By Frank Ahrens
Washington Post Staff Writer
Saturday, August 29, 2009
Comcast, the nation's largest cable television provider, can grow bigger if it wants to, after a federal court decision on Friday that tossed out a rule preventing cable companies from controlling more than 30 percent of the U.S. market.
The rule, set by the Federal Communications Commission in 1993, has been in legal challenge nearly since its inception, with cable companies arguing that it was unconstitutional and the FCC and some consumer advocates saying it was necessary to prevent one company from controlling the market and gouging consumers. The FCC imposed the cap after Congress passed the 1992 Cable Act, which said the agency must set "reasonable limits" on the number of customers a cable company can have.
On Friday, the U.S. Court of Appeals for the District of Columbia Circuit vacated the FCC's rule, calling it "arbitrary and capricious." It said the agency did not sufficiently consider the competition to cable companies from satellite television providers DirecTV and Dish Network, thus agreeing with Comcast's argument.
"We are pleased the D.C. Circuit has vindicated our position," Comcast spokeswoman Sena Fitzmaurice said in a statement. "This important decision affirms that rules must reflect the changing realities of the dynamic video marketplace where today consumers have more choice in video providers and channels than ever before."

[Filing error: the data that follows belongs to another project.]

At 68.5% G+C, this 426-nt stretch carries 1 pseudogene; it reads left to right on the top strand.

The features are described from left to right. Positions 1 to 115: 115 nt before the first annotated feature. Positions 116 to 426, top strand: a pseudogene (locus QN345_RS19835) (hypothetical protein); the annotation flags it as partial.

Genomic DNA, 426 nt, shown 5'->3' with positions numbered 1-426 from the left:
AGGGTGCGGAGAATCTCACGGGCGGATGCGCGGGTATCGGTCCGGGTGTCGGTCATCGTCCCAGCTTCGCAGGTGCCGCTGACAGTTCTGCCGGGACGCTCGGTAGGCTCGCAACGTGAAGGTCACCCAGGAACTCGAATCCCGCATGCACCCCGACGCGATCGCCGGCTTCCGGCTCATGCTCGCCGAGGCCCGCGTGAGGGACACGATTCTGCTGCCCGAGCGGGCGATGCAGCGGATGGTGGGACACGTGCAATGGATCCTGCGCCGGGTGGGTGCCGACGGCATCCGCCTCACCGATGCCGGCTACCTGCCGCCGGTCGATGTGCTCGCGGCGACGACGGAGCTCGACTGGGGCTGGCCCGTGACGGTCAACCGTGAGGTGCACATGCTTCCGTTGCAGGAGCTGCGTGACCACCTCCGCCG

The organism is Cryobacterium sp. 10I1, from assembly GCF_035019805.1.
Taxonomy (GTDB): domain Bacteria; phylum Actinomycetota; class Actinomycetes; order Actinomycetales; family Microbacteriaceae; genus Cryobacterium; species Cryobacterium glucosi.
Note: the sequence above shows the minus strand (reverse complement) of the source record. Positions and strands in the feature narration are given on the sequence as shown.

Ben Scott, policy director of Free Press, which opposes further media consolidation, said the court's ruling will be bad for consumers.
"Today, consumers experience perpetual price hikes by large operators that already have market dominating purchasing power to decide the fate of new channels," Scott said in a statement. "The promises of lower prices through competition from satellite and telecom companies in the video business have never been realized."
Consumer groups note that cable bills have risen at three times the rate of inflation since passage of the 1996 Telecommunications Act, which largely deregulated the industry.
In a statement Friday, FCC Chairman Julius Genachowski said his agency "will take this decision fully into account in future action to implement the law," but made no mention of a possible appeal.
Comcast has about 25 percent of the cable market, with about 24 million customers. Time Warner Cable is second, with 13 million customers, according to the National Cable and Telecommunications Association, followed by Cox Communications, with more than 5 million customers.
By comparison, satellite provider DirecTV has more than 18 million U.S. customers, and rival Dish Network has 13.6 million. Altogether, satellite providers serve nearly as many customers as Comcast's four biggest rivals combined.
Comcast said it sought to overturn the FCC's 30-percent ownership cap because it considered the limit out-of-date in a modern media market, not necessarily because it plans to buy other cable companies. The company has said it thinks the 2002 acquisition of AT&T's 13 million customers gave Comcast the size it wants.